Child Custody and Parenting Time Agreements During the Corona Virus in Monmouth and Ocean County NJ
Experienced Family Law Attorney Providing Advice on Child Custody Agreements Issues during this difficult time in towns including Wall, Sea Girt, Brick, Toms River, and across the Jersey Shore
The Covid-19 pandemic has turned personal and collective systems upside down from the inside out. Old ideas of normalcy at work, at home, and with loved ones have been completely dispelled globally. Navigating these times of physical, emotional, and financial upheaval tests even the most even-keeled individuals’ resilience. Add having to navigate custody agreements and parenting time schedules to the mix, and one may feel completely overwhelmed.
We’re here to let you know that there is a structure already in place on which you can rely: the one you and your ex or co-parent set up when you determined custody and parenting time agreements and which is court-ordered. Though a State of Emergency and Stay-At-Home orders were issued in New Jersey, no official change was made to court orders. That means that when in doubt and if at all possible and safe, sticking to your established routines are going to be the surest way to navigate this pandemic with ease and grace.
What if my co-parent and I are unable to navigate our parenting time agreement during the pandemic?
If it is impossible or unsafe for you and your co-parent to stably carry out the court-ordered parenting time agreement due to travel restrictions, etc., you will need to work together amicably to determine an alternative. Because the New Jersey Courts have not issued an easing of court orders to meet the unique needs of this time, you are technically still on the hook for ensuring that the agreed-upon schedules are carried out.
If it is impossible for you or your co-parent to physically be present to carry out the schedule, work together to come up with alternative means of passing the time together, such as video or telephone calls. While this doesn’t beat the real thing, it is an important stabilizer for your child and shows a reasonable attempt to carry out the court-ordered procedures set forth in your custody and parenting time agreements.
In April, The New York Times reported that many parents were taking advantage of the nationwide shelter-in-place orders to prevent exes who had legal right to see their children from coming into contact with them, claiming the risk of contagion as the reason. While this concern is reasonable, and co-parents could work together on a case-by-case basis to find safe alternatives, using the Coronavirus crisis as a means of unjustly withholding legal rights of a co-parent could be reprimanded in New Jersey Court. If you believe that your rights to see your child have been withheld by your co-parent, contact your family law attorney to learn your rights at this time and what next steps can be taken to claim your rights as a parent.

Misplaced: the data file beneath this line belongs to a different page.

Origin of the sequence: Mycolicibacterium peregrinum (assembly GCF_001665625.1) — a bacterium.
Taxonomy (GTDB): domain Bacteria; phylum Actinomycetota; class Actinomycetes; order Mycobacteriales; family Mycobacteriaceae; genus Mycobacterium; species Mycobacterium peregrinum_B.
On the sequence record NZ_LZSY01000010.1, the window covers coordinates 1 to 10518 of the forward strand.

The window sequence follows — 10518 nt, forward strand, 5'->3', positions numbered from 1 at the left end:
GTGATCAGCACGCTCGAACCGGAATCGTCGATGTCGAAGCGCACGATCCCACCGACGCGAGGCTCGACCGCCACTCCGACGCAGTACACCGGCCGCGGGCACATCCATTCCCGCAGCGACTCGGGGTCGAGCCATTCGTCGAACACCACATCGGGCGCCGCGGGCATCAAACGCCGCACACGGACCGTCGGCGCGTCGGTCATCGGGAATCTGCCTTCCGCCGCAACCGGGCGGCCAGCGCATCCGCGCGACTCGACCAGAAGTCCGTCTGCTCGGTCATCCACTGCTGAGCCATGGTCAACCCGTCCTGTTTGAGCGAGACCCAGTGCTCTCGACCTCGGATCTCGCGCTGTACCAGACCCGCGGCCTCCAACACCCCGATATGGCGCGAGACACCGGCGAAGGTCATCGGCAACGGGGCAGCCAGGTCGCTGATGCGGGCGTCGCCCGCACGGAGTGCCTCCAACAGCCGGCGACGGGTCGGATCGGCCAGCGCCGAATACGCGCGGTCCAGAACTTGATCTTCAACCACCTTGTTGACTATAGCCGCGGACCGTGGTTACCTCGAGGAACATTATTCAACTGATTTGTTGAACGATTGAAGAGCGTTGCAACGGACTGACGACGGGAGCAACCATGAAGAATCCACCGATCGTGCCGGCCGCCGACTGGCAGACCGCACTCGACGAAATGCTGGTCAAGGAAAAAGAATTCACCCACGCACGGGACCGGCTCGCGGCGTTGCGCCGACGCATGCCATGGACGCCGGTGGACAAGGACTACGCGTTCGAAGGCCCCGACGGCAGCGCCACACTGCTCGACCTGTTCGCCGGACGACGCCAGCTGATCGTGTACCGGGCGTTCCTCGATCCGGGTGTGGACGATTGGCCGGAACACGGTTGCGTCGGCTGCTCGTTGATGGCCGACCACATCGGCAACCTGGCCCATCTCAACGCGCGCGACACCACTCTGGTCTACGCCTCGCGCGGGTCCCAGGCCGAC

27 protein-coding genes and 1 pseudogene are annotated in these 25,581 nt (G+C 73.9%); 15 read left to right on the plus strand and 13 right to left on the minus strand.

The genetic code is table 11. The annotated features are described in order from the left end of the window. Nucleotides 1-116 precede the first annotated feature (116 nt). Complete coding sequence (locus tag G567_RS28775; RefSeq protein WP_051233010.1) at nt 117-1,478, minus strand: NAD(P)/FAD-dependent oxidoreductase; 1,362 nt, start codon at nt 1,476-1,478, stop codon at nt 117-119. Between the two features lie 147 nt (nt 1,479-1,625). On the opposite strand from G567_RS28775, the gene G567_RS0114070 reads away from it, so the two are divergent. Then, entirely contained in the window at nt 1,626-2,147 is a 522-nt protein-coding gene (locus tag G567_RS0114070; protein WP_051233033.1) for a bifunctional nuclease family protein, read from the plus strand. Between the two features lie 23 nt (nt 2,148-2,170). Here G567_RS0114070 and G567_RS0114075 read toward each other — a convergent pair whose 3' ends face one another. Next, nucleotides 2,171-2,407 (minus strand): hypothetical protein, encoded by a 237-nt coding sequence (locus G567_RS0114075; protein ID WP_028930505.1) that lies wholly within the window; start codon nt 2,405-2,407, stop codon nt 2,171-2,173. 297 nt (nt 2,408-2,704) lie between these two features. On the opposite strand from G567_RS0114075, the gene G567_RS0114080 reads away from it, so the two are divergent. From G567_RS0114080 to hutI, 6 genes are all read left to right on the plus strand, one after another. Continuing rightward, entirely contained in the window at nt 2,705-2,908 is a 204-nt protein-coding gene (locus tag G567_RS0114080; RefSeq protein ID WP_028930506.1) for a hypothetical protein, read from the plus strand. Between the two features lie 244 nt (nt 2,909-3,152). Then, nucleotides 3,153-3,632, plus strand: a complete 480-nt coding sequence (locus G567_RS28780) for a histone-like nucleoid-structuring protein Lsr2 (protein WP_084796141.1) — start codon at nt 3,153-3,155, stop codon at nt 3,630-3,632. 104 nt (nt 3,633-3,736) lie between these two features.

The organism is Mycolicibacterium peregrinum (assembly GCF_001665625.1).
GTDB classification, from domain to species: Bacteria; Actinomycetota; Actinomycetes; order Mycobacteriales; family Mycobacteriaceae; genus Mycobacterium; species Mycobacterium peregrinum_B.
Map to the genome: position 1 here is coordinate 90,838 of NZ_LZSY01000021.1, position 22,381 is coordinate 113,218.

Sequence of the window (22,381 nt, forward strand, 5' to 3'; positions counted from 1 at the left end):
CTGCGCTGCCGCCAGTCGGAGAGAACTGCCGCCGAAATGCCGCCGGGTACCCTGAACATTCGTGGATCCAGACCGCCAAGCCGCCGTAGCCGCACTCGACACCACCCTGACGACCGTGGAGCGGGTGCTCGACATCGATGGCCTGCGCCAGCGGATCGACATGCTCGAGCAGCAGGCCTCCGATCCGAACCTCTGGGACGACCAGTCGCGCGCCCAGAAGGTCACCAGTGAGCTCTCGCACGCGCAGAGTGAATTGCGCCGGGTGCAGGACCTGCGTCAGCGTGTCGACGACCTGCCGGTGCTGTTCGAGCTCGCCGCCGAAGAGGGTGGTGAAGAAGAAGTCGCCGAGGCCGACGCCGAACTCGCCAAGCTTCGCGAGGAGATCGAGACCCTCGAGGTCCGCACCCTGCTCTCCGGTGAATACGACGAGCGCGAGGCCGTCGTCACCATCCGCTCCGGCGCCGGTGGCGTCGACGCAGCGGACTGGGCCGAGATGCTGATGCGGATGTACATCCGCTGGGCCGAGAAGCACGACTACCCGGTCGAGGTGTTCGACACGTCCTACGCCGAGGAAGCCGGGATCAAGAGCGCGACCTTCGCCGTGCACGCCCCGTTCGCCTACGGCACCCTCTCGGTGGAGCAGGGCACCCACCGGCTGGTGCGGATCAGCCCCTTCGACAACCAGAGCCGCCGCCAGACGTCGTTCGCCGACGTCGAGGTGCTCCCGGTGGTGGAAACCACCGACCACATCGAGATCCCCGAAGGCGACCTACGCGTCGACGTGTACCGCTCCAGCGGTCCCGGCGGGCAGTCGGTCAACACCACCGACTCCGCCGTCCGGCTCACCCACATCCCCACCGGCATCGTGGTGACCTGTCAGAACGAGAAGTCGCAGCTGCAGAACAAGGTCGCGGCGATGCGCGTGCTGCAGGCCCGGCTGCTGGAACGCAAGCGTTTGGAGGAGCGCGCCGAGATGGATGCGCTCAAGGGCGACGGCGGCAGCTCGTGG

Tips on addressing some of the challenges of co-parenting during the Pandemic
There are many ways that you and your co-parent can work together to navigate this trying time, even bonding as a family unit in doing so. Below are some tips for how to work together to create a steady and healthy experience for your child in these unsteady times:
- Remember that you and your co-parent are on Team Child. Whatever your differences, you and your co-parent are partners in one (very important!) respect. You each want what is best for your child, so if you rally around that remembrance and become thought- and action-partners to provide the most stable and nourishing experience for your child that you can, you’ll watch your child flourish in the bonds created and grow yourselves, too.
- Develop shared routines that empower your child and create a sense of consistency across spaces. Use the need for additional hygienic safety to help create a sense of agency in your child. Give your child jobs such as a counter cleaner, shoe sprayer, or soap pourer when they are at both homes. They will be proud of themselves and understand their role in keeping the family safe.
- Communication and consistency matter. Make sure you each communicate openly to your child – in an age-appropriate way – about what is happening and how you’re all working together to stay safe and healthy.
Work together with your co-parent to develop the routines, systems, and emergency procedures you will share across homes, and write them down.
Consult a Child Custody and Parenting Time Attorney in Monmouth and Ocean County Today
At Peter J. Bronzino, Esq, we support our clients in Ocean County towns such as Toms River, Wall, Point Pleasant, Asbury Park, Spring Lake, Brick, and all of Eastern New Jersey in navigating their New Jersey custody arrangements and parenting time agreements in this uncharted territory of the Covid-19 pandemic.
Contact a team member today to set up an online consultation and discuss the court-ordered ramifications of your custody agreement and any concerns you have about meeting them safely. Please contact us online or through our Brick, NJ offices by calling (732) 812-3102 today for a confidential consultation; we look forward to serving you.